If you start racing with a Midget, you have perhaps 95 hp to play with, and you have to learn how to make the most of it. You have to judge how late you dare brake into a corner, and you have to keep it silky smooth, as you're balancing on the edge of grip all the time. If you don't keep it smooth and retain as much momentum as possible, you're going to have to recover all that lost speed by pushing the little engine flat out and waiting for the speed to build up again while everybody else overtakes you. So Eric's advice is sound: budget some time and money to learn to race before you learn to race a Corvette. It's possible to muddle through and to go quite fast by using a Corvette's power just to point and shoot, but that way you'll be in the middle of the pack at best and in the barrier at worst.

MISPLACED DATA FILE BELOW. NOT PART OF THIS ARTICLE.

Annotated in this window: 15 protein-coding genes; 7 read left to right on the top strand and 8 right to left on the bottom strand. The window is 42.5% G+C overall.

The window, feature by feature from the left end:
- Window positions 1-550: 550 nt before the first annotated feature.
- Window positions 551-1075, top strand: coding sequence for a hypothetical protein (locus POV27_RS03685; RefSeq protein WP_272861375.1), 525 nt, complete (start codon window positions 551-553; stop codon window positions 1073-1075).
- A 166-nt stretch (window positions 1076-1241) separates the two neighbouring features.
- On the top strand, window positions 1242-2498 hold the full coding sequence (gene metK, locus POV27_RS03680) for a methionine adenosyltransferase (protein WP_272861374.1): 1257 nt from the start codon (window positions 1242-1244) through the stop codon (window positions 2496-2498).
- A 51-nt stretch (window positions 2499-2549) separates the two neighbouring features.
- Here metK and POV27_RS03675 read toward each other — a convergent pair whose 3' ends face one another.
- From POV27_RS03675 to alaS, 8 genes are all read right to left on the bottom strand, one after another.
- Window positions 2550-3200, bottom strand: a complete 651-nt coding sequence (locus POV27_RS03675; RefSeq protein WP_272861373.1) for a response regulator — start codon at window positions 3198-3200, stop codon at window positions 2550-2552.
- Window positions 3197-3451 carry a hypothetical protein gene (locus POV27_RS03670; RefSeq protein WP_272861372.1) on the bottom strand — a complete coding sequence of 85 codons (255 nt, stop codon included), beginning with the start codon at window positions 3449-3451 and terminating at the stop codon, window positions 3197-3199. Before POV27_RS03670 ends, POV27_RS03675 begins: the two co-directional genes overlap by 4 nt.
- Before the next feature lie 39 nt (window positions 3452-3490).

Can you afford to race a Corvette? If you stick to vintage racing, there's more of a possibility than with racing any modern Corvettes. Ken Petersen races the red C2 pictured, and candidly says it costs him about two grand for every weekend's racing, provided that nothing goes wrong with the car. Ken also keeps a few spare engines on hand, which is quite a commitment. however, he maintains that racing a historic Corvette is better than drinking or chasing women, and that he can always go out to his garage and just look at something gorgeous.